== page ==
Forum for Science, Industry and Business

Sponsored by:     3M 
Search our Site:

 

Bizarre reproductive techniques discovered for deep-ocean squid

10.12.2008
Males that produce sperm packages that can penetrate deep into the skin. Females with bellies full of stored sperm. Males that seriously injure the females during mating.

This is just a selection of the bizarre reproductive techniques that marine biologist Henk-Jan Hoving has discovered with different species of deep-ocean squid. He will be awarded a PhD by the University of Groningen (Netherlands) on 19 December 2008.

‘Reproducing in the deep ocean is a real challenge’, says Hoving. The deep ocean is unbelievably huge – 80 percent of the seafloor lies at depths of two kilometres or more. It’s not easy to find a partner in that gigantic, pitch-black environment. So, once you find one, you have to seize the moment. Squids that live in the deep ocean have developed a wide range of fascinating reproductive techniques to this end.

Deep cuts

Hoving investigated the reproductive techniques of no fewer than ten different squids and related cuttlefish – from the twelve-metre long giant squid to a mini-squid of no more than twenty-five millimetres in length. Along the way he made a number of remarkable discoveries. Hoving: ‘Reproduction is no fun if you’re a squid. With one species, the Taningia danae, I discovered that the males give the females cuts of at least 5 centimetres deep in their necks with their beaks or hooks – they don’t have suction pads. They then insert their packets of sperm, also called spermatophores, into the cuts.’

Through the skin

With a different species, the Moroteuthis ingens, the spermatophores are introduced in a more peaceful way. ‘With this species the spermatophores penetrate the skin independently. They probably do that with the help of an enzyme-like substance that dissolves tissue.’ Hoving is the first to be able to prove that these sperm packets are able to penetrate the skin under their own steam. He discovered this when he experimentally placed spermatophores on the skin of just-caught individuals. His results are supported by an incident in Japan, where someone had to have an operation after eating squid to remove a spermatophore that lodged in his throat.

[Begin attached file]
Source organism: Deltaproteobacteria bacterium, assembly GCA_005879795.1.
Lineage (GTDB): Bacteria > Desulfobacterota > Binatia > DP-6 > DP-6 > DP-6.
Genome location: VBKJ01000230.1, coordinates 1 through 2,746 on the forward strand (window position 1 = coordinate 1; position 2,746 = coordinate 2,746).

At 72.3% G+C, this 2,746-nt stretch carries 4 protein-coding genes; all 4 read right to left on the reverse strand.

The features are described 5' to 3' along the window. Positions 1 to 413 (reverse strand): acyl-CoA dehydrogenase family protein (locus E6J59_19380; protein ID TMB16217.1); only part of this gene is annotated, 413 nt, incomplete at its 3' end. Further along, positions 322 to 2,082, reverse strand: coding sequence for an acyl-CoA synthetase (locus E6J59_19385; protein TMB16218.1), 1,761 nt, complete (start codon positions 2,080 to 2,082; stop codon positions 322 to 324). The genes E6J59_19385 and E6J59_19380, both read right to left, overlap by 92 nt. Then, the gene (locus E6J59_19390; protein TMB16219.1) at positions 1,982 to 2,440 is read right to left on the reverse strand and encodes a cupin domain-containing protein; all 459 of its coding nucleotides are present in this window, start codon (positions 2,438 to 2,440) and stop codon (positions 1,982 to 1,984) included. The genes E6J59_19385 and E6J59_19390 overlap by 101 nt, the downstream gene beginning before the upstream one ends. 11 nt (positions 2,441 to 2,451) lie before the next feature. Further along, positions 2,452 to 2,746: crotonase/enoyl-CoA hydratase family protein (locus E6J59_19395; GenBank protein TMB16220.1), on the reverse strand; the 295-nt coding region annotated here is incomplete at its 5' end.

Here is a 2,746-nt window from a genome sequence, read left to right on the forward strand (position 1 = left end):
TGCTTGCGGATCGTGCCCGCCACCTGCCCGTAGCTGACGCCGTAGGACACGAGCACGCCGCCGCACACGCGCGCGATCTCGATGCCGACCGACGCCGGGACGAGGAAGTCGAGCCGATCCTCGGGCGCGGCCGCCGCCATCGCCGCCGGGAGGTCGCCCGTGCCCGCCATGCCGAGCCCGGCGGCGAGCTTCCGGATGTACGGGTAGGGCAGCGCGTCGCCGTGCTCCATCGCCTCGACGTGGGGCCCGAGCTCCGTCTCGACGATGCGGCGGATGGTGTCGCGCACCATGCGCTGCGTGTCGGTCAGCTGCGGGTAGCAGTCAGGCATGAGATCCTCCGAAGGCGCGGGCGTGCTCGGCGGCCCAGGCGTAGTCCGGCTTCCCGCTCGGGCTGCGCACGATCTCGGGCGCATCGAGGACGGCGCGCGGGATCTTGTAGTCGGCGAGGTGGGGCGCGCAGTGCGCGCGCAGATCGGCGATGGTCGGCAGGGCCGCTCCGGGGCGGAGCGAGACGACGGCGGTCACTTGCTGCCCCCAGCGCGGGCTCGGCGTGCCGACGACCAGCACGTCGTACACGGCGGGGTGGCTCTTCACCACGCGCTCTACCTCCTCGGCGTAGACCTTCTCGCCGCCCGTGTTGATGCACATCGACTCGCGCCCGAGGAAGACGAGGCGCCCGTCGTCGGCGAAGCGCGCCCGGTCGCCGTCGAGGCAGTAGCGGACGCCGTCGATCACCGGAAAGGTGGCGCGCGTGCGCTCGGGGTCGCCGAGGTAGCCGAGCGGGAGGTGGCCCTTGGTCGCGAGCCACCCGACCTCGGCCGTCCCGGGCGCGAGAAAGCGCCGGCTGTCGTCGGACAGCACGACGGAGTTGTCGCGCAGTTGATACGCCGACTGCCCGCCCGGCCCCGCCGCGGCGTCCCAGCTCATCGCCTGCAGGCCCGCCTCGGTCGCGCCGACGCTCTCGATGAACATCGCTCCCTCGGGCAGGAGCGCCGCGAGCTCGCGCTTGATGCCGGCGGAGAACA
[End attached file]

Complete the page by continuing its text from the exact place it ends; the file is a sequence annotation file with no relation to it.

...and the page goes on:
Sperm in reserve

When studying the mini-squid Heteroteuthis dispar, Hoving also made an extraordinary discovery. For the first time he found a squid that probably fertilizes its eggs internally. ‘The females have a pouch for storing sperm that is directly linked to the belly and the oviducts. This indicates that fertilization takes place within the body and not outside - which is more common for squid.’ Males fill the female’s pouch with a great deal of sperm. About three percent of the body weight of a female who has mated consists of stored sperm. This has a number of advantages. The females, who produce eggs over a long period, thus have a steady supply ‘in reserve’ which they can make use of. Another advantage is that when the pouch is full, no sperm from other males will fit.

Female characteristics

Hoving was also the first to discover male squid with female characteristics. ‘Usually, squid have separate sexes. There are no hermaphrodites, as with snails. But with one species, Ancistrocheirus lesueurii, some of the males turned out to have small glands that in females are involved in egg production. They also had significantly longer bodies than “normal” males.’ Hoving cannot explain this phenomenon. ‘It’s possible that it’s the result of hormones and hormone-like substances that end up in the surface water as a result of human action – for example use of the pill – and then sink down to the deep ocean. However, it may also be an alternative reproductive strategy and a way of getting closer to the females.’

Vulnerable ecosystem